mittee en Resolutions, reported
W. T. Gary, Chairman of Comm,
tee on Manner of Voting, report
6rst, that voting be viva voce ; secu:
that eaoh County be entitled to i
number of votes it Is entitled to
thme lower, house of-the >General
semnbly; and third, that the (Chirn
of each delegatIon, upon the call
his (lounity,' rise in his seat and a
bonce the vote,
The Secretary road the ptoceedim
of gesterday, which were approv
Ei. 8. Koitt mioved to take up I
report of the Comniittee on Platfo,
and proceeded to-discuss the Veec
mend atiens of the report. He: h<
that Pi-ovidence controls all hun
affairs; slavery bo loss than freedo
and fron,'the analogy between Eg,
tian and American emancipatih
ranged the latter In the elass of p
gressive movemrmonts that should nih
the approbation of mankind~
J. B. Kerhmaw t'esi to'esilain t
intent, and purpose of the paier '
orted by t.he Committee o6n Plattor
- e deptecatedJ the Issute between t
two races, and detailed the toke
through whioh the colored' thee t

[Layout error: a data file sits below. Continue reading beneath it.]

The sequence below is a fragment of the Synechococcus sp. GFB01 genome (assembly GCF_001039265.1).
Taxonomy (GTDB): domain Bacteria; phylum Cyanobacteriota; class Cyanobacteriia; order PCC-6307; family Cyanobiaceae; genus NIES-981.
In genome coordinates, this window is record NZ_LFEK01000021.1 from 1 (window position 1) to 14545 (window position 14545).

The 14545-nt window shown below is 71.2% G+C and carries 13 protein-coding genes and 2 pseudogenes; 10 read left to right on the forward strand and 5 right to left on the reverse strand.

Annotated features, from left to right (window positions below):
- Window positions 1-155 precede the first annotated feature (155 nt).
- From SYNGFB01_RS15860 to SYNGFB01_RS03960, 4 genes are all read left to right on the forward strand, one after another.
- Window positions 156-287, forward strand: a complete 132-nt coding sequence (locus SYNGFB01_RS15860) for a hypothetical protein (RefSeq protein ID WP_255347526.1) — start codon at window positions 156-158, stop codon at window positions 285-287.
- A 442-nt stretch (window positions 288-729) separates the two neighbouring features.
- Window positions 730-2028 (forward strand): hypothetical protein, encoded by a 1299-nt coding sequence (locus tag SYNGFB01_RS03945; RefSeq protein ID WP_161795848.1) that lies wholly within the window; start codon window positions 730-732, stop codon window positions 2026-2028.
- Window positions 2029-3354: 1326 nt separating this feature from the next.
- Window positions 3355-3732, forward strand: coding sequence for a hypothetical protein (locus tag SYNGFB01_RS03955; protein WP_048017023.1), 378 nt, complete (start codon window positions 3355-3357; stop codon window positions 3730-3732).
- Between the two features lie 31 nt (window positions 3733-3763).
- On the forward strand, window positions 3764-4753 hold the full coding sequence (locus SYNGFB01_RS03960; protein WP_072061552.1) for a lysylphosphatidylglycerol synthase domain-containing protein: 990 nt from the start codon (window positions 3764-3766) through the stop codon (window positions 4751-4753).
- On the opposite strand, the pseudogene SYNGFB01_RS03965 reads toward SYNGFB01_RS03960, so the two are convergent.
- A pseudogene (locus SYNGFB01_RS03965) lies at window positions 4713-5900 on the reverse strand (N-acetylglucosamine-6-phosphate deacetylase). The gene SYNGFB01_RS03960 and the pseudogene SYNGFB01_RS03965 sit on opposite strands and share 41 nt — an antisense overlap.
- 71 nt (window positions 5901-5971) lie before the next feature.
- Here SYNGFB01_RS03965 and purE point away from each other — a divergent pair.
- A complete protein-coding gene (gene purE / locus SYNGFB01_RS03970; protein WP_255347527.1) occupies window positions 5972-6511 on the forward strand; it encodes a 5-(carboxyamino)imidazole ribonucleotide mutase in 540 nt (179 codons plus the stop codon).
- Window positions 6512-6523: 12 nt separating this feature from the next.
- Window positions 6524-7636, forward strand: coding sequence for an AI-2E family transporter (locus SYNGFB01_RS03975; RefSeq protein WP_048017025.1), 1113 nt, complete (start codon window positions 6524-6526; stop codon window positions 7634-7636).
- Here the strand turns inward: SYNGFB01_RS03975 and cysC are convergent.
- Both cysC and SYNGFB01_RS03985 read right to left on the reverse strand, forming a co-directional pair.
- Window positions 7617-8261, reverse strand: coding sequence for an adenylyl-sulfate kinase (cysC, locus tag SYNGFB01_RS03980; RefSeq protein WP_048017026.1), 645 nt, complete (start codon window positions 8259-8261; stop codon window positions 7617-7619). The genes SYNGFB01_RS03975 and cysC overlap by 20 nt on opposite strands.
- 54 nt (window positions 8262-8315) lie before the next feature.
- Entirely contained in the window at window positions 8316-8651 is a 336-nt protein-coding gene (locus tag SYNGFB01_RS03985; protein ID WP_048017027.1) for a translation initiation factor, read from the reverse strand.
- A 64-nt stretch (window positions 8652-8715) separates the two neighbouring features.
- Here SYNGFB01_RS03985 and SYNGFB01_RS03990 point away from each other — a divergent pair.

been alienated from the white.' TI
inovement Is desigood te lift Son
(.arolina to a podrlir higlher tkali a
baa eyar helid. Thelored idan mm
be convinced that this 1s a b65trj j~
and honest advance madle to the e
ored race. We may bet' be able
defeoidevery poiut of roconstrueti
as In every respect resting' mpos e
atitutional oonstructibn ; but what
better, we mecan. tO carry them ie
both 1in letter aid'pirit.' Upon ti
'-n't of .making nominations,
astisin fvorof It;i holding th
.o thi n'ention toradjobns wjtbo
nominations, Wold' be' to scatter-t
mnOvemnent to the wida.
E- . 8;Cett'objecteo-Ag the' repel
upon' the ground that it' oonlned
the past and 'preisentf whilee sho
i60k aseto 'the' ftaneybdi at
soeura fe, conleatiiided~w* fek
to the divesae elements of our Sta'
SM.0.B:~kr o44qoed the
aeioni aken k'KW.(Sed
,Msrt. stn itegg ta
Ad-gorgiS4nl ie g~ ea
ou~pa sie tsltfo
antgo a egtierses ~a
forthi ow ts- .r sb
, tioi t e, wing Iti faulty polid and
a def4adedtthis moyement as the true
one.; In Quawor to the query, Why
i not tenter the Union leagues,
e replies: because ithat coreo is a- de.
vice to blind the free oitisen in po.
oh litical chains worse than the African
at- slavery from which the negroes have
been reed. If this . movement does
en- not succeed, it will be because it does
*y not deserve suocess. What is the ob.
jeotion to the Republican administra.
in tiop in South Carolina? It is not
R.9ptblioan. The Govornor, elected
on by negroes, has aeglected the interests
>nWs othat' race. When he wants dirty
,he work done, at $16 a month, he em
ploys a negrot but when he wants a
h- muan to do nothing, at $90 a month,
st. he sends to Ohio for a white man to
do it. The imported leaders of the